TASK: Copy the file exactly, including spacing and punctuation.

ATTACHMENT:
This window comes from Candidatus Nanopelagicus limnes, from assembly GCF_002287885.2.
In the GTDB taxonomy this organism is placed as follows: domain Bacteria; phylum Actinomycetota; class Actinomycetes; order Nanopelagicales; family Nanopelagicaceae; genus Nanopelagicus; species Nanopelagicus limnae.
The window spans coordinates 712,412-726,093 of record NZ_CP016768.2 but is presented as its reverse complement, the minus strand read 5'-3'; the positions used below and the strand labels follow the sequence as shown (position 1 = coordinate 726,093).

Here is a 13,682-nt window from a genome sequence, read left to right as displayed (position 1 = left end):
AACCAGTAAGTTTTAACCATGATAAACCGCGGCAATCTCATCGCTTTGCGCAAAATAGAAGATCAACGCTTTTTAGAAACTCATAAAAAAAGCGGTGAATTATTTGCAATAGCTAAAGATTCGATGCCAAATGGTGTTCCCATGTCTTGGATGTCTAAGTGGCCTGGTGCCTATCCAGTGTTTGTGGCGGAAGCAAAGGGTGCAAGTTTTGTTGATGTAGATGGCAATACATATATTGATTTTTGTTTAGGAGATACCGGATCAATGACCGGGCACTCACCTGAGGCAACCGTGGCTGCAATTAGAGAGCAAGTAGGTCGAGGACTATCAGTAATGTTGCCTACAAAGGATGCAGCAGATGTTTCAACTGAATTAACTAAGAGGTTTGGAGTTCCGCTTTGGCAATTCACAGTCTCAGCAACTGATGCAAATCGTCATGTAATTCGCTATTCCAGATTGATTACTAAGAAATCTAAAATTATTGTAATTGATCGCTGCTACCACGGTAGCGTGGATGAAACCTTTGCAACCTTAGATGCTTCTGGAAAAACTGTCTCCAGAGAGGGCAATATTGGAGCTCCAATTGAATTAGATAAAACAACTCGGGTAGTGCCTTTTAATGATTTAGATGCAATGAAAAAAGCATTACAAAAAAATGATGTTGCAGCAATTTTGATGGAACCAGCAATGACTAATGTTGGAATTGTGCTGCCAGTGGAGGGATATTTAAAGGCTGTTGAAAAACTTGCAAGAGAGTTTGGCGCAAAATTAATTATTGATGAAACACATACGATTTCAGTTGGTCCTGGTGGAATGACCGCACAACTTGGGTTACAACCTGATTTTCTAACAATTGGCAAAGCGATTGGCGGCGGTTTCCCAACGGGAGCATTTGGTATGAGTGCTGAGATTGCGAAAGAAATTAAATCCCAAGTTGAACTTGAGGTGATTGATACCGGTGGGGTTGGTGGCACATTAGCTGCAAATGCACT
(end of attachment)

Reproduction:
This window comes from Candidatus Nanopelagicus limnes, from assembly GCF_002287885.2.
In the GTDB taxonomy this organism is placed as follows: domain Bacteria; phylum Actinomycetota; class Actinomycetes; order Nanopelagicales; family Nanopelagicaceae; genus Nanopelagicus; species Nanopelagicus limnae.
The window spans coordinates 712,412-726,093 of record NZ_CP016768.2 but is presented as its reverse complement, the minus strand read 5'-3'; the positions used below and the strand labels follow the sequence as shown (position 1 = coordinate 726,093).

Here is a 13,682-nt window from a genome sequence, read left to right as displayed (position 1 = left end):
AACCAGTAAGTTTTAACCATGATAAACCGCGGCAATCTCATCGCTTTGCGCAAAATAGAAGATCAACGCTTTTTAGAAACTCATAAAAAAAGCGGTGAATTATTTGCAATAGCTAAAGATTCGATGCCAAATGGTGTTCCCATGTCTTGGATGTCTAAGTGGCCTGGTGCCTATCCAGTGTTTGTGGCGGAAGCAAAGGGTGCAAGTTTTGTTGATGTAGATGGCAATACATATATTGATTTTTGTTTAGGAGATACCGGATCAATGACCGGGCACTCACCTGAGGCAACCGTGGCTGCAATTAGAGAGCAAGTAGGTCGAGGACTATCAGTAATGTTGCCTACAAAGGATGCAGCAGATGTTTCAACTGAATTAACTAAGAGGTTTGGAGTTCCGCTTTGGCAATTCACAGTCTCAGCAACTGATGCAAATCGTCATGTAATTCGCTATTCCAGATTGATTACTAAGAAATCTAAAATTATTGTAATTGATCGCTGCTACCACGGTAGCGTGGATGAAACCTTTGCAACCTTAGATGCTTCTGGAAAAACTGTCTCCAGAGAGGGCAATATTGGAGCTCCAATTGAATTAGATAAAACAACTCGGGTAGTGCCTTTTAATGATTTAGATGCAATGAAAAAAGCATTACAAAAAAATGATGTTGCAGCAATTTTGATGGAACCAGCAATGACTAATGTTGGAATTGTGCTGCCAGTGGAGGGATATTTAAAGGCTGTTGAAAAACTTGCAAGAGAGTTTGGCGCAAAATTAATTATTGATGAAACACATACGATTTCAGTTGGTCCTGGTGGAATGACCGCACAACTTGGGTTACAACCTGATTTTCTAACAATTGGCAAAGCGATTGGCGGCGGTTTCCCAACGGGAGCATTTGGTATGAGTGCTGAGATTGCGAAAGAAATTAAATCCCAAGTTGAACTTGAGGTGATTGATACCGGTGGGGTTGGTGGCACATTAGCTGCAAATGCACT